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Giving the Gift of Flexible Schedules

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I've had jobs where if you're there at 8:05, you're going to be written up," Courtney Kasinger recalls. Her current job--as communications director of Choices, Inc., a management support organization that serves youth in Indiana, Ohio, Maryland, and Washington, DC--is not one of those. In fact, Choices has a very flexible scheduling policy. Salaried employees get a block of paid time off (PTO) that can be used at their discretion as sick time, vacation time, or personal time. "Some employees might blow through that rather quickly, some employees save it up and take 3 or 4 weeks off at a time," Kasinger says. "It just depends on each individual's needs."

Knute Rotto, Choices CEO and founder.

Choices offices do close for some holidays. "In the beginning we didn't have very many office closings [but] we've added a few over the years," Kasinger explains. Part-time, hourly employees must use PTO on these days unless their supervisor gives them permission to work, she continues, and some salaried employees choose to work less established holidays even if the office is technically closed.

"People are pleased with the benefit time," says Knute Rotto, Choices CEO and founder, even though he admits it's an adjustment for most people. "I don't think they quite get it until they get into it." The arrangement requires employees to be more organized with their time, which for some is challenging. But once they get used to the policy, they take advantage of it in ways that work for them. Rotto has two sons, who are in middle school and high school. "I take days off for school holidays," he says. But Kasinger takes a different approach. "My kids are younger than Knute's; I tend to want to take a week off," she says. She also notes the ease of saving up PTO to use during the holidays for visiting with family who live far away. "I can't imagine my life without that kind of flexibility."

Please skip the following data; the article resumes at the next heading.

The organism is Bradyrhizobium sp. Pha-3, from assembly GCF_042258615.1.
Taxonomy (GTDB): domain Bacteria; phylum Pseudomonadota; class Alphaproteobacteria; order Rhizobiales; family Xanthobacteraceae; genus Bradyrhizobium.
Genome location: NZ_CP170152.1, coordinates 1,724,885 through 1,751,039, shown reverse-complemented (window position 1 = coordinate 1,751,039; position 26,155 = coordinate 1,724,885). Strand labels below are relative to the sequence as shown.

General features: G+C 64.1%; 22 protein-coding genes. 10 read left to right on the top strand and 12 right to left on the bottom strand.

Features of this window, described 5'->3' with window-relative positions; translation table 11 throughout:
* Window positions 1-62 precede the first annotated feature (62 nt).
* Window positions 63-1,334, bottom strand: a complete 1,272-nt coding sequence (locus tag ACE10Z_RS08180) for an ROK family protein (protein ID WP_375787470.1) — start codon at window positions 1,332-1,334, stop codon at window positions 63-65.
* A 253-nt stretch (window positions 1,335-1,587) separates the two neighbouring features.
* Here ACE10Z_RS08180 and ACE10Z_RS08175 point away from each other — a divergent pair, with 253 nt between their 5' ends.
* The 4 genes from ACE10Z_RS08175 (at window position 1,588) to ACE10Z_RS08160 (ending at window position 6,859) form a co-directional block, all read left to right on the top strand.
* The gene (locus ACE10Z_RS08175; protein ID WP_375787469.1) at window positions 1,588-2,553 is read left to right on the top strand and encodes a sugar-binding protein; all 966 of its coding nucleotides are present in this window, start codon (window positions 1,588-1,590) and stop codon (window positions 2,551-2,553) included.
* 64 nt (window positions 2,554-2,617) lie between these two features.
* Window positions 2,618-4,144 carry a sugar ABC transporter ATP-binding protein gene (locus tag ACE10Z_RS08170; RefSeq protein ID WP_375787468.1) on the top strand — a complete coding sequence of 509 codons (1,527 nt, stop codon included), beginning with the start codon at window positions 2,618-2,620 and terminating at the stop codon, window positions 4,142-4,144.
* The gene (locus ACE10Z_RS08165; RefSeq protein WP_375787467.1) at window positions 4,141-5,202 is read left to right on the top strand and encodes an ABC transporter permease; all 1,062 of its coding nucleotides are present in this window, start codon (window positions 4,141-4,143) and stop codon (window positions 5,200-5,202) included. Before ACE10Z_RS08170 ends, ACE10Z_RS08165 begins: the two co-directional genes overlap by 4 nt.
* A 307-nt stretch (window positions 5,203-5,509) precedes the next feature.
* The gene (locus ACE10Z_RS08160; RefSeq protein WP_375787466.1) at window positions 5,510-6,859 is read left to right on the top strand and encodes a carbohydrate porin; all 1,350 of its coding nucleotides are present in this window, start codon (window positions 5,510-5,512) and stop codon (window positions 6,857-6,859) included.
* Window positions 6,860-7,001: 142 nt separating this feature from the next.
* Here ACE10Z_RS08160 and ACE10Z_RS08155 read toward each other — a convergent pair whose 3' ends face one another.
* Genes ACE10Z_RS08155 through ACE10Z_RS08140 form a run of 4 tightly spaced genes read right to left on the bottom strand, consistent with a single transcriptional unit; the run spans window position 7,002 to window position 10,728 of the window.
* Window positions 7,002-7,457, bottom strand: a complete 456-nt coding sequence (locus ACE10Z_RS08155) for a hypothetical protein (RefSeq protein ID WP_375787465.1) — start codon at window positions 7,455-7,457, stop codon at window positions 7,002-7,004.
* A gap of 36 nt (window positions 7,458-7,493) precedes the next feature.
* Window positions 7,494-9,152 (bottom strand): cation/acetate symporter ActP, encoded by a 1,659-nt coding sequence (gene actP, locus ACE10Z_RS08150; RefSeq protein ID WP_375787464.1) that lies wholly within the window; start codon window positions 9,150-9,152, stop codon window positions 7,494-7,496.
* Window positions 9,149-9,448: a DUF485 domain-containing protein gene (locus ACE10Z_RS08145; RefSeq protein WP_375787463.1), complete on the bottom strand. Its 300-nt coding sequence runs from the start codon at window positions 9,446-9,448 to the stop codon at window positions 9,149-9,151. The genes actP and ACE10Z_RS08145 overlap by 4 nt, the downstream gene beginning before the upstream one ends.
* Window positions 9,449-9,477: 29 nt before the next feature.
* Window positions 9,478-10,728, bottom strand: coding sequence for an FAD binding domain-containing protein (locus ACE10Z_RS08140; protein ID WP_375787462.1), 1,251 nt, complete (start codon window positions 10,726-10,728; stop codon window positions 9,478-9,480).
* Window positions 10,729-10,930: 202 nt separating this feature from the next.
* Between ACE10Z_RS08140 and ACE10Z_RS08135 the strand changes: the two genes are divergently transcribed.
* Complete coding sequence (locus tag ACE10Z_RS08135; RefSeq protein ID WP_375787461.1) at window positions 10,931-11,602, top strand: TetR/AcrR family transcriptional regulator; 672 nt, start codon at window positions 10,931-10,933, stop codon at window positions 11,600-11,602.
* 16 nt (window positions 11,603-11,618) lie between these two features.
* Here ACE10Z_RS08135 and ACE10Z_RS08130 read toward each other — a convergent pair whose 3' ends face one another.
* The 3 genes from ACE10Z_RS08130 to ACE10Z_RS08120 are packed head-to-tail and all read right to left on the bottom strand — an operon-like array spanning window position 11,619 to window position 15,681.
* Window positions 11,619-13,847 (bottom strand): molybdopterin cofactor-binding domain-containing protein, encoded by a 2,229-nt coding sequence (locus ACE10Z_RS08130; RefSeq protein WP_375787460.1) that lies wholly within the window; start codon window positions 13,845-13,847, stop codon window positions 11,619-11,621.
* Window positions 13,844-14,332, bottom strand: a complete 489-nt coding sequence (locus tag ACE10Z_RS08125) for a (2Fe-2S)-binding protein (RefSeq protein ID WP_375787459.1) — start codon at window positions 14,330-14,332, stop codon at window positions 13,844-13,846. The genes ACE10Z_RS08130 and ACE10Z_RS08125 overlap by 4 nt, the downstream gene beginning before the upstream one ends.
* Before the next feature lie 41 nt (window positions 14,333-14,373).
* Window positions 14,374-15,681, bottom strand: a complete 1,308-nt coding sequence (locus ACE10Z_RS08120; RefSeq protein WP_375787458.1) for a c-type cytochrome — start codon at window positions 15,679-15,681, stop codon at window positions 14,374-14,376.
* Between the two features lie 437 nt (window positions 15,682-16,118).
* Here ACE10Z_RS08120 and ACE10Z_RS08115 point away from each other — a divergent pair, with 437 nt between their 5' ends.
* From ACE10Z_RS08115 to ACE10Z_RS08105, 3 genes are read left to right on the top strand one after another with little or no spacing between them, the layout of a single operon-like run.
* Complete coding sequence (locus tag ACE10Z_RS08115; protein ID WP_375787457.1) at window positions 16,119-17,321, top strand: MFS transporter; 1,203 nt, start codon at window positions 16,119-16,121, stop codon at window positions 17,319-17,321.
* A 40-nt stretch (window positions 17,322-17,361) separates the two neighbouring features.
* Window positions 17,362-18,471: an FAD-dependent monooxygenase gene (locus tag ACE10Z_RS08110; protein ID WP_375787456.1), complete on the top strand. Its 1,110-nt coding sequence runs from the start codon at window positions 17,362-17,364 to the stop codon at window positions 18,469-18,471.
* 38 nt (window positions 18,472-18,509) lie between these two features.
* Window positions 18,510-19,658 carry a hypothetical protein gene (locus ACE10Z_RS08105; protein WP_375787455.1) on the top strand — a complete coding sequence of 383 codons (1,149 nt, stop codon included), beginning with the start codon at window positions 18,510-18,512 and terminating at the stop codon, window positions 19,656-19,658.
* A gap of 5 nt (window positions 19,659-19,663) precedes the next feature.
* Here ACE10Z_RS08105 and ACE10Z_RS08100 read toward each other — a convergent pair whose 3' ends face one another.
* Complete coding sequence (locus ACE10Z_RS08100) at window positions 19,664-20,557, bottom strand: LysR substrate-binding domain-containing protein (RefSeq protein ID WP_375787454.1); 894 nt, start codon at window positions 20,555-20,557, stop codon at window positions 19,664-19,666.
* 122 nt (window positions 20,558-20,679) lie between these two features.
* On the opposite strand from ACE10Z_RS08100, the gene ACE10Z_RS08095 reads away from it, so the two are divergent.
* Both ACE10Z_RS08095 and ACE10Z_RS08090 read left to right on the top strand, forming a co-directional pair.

The flexibility is what Rotto was imagining when he started Choices 13 years ago. "Flex time" hadn't really entered corporate lingo at that point, but he wanted to create an organization that was family-friendly in its policies. "I was really trying to create an environment that was flexible for the staff and make it be a perk."

Kasinger says because Choices has a younger workforce, it's not obvious to some from the beginning that the scheduling is a perk. "They're learning as they go that this is a really great benefit," she explains, adding that she hears from former employees who miss the system. "People who have left didn't realize how good they had it."

Jamie Spencer of Choices, Inc. A 2010 employee survey rated paid time off 4.12 on a scale of 1 to 5.

One potential challenge multisite agencies could face in implementing a similar program is the differences in laws about employee leave depending on each jurisdiction. Choices has mostly avoided these concerns, since its locations have similar laws, Rotto says, except for Washington, DC. "It is more of an employee-friendly governance as far as laws go," he says, and it's been a process to learn the nuances of legislation.